California's Cannabis and Wine Country Threatened by Wildfires
NAPA, Calif. – More than 10 people have already been reported dead and more than 100 people are still missing after wildfires spread throughout Northern California’s Wine and Cannabis Country yesterday. The fires spread rapidly due to extreme windy conditions, taking less than 12 hours to destroy 1500 structures and kill several people.
The wildfires started late Sunday evening about 10 p.m. Cultivators growing in the area were given evacuation orders along with over 20,000 people. The state’s declared a state of emergency in both Sonoma County and Napa County as fires were burning in 14 different counties. Gov. Jerry Brown has requested emergency Federal Aid immediately from the President.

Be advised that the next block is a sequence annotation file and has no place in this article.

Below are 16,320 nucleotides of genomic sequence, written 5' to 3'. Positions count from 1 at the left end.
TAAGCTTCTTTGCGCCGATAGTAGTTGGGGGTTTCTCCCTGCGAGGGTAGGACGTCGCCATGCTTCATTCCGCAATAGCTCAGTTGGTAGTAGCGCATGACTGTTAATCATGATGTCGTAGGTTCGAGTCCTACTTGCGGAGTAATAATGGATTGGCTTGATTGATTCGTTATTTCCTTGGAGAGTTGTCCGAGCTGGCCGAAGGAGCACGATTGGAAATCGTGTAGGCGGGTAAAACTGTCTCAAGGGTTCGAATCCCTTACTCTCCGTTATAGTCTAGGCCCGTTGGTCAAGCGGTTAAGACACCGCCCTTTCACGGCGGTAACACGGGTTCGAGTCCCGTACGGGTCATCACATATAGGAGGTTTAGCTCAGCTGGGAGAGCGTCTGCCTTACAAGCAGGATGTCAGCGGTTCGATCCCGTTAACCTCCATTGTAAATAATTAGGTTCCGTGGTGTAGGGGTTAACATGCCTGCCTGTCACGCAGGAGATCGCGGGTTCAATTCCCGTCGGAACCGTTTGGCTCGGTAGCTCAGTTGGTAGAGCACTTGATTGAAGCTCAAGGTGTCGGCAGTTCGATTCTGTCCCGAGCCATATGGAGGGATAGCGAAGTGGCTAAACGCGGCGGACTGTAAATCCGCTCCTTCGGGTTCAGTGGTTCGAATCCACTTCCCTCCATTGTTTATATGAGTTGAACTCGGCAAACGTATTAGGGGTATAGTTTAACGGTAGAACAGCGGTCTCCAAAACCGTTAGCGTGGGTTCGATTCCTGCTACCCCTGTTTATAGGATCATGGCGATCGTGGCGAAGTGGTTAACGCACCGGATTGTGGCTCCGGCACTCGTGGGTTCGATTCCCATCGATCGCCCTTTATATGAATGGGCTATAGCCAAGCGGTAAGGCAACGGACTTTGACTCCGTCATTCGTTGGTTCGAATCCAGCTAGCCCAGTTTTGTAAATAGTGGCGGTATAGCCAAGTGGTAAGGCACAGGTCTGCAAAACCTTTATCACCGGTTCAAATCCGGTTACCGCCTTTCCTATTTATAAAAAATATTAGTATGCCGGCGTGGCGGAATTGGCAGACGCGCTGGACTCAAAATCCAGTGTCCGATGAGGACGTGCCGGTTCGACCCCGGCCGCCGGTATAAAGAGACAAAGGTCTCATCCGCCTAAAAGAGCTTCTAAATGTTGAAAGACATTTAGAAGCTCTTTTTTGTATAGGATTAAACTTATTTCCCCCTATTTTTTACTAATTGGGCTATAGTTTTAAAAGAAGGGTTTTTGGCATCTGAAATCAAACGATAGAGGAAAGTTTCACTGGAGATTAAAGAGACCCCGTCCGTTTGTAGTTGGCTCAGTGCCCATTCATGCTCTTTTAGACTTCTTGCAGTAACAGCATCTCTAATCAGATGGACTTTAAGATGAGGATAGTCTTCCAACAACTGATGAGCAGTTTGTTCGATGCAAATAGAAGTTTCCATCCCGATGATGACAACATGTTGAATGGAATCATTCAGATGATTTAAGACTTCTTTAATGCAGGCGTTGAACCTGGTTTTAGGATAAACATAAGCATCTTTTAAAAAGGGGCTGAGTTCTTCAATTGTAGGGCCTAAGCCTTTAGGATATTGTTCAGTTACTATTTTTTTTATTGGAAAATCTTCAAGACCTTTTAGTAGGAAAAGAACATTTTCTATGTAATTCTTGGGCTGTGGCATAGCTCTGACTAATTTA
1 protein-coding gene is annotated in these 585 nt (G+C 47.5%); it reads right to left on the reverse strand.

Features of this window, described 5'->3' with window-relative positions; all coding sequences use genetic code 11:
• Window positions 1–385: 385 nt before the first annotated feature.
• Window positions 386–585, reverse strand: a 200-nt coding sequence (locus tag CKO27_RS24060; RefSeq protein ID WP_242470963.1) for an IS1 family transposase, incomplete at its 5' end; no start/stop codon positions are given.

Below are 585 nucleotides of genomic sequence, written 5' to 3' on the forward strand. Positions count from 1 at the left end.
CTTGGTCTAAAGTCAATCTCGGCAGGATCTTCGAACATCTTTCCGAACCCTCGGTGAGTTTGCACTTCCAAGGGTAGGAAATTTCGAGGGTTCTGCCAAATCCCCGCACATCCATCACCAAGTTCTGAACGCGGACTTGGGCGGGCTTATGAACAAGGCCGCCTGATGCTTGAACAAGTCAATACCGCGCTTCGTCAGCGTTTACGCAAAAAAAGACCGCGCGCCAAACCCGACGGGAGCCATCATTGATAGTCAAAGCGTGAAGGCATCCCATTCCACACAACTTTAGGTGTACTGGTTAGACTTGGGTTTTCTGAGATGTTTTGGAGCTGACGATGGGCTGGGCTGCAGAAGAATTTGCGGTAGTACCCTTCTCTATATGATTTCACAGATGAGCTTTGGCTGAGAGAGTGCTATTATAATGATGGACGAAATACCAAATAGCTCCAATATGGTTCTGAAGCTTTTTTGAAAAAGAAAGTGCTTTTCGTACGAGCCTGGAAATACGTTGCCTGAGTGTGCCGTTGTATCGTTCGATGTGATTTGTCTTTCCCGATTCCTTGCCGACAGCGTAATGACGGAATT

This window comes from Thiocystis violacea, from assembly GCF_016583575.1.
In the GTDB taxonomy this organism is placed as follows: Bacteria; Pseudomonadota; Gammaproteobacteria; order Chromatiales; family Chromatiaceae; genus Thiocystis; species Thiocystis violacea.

More casualties are expected as the damage is assessed and more reports come in. The danger is expected to continue into Wednesday as the powerful dry winds reaching 50 miles an hour still pose a threat. The monetary damage is also expected to be a catastrophe. Cultivators have already begun reporting damage, and millions of dollars’ worth of marijuana crops may have been ruined in the wildfires.
Police in Santa Rosa were still evacuating people as of 1:30 a.m. and more than 100,000 people were without electricity in Napa and Sonoma Counties. Pacific Gas & Electric was forced to turn off the gas for 30,000 people due to the wildfires.
For marijuana crops that were not burned by the wildfire, cultivators are concerned that they will be ruined by the wildfire’s ash and smoke because it can leave cannabis susceptible to fungus and mold. The fires are sure to have an effect on other states as well because California grows about 13 million pounds of weed annually, with large amounts of it going to states where marijuana is illegal. California grows more marijuana than any other state in the country.
Niko Mann is a freelance writer living in Los Angeles.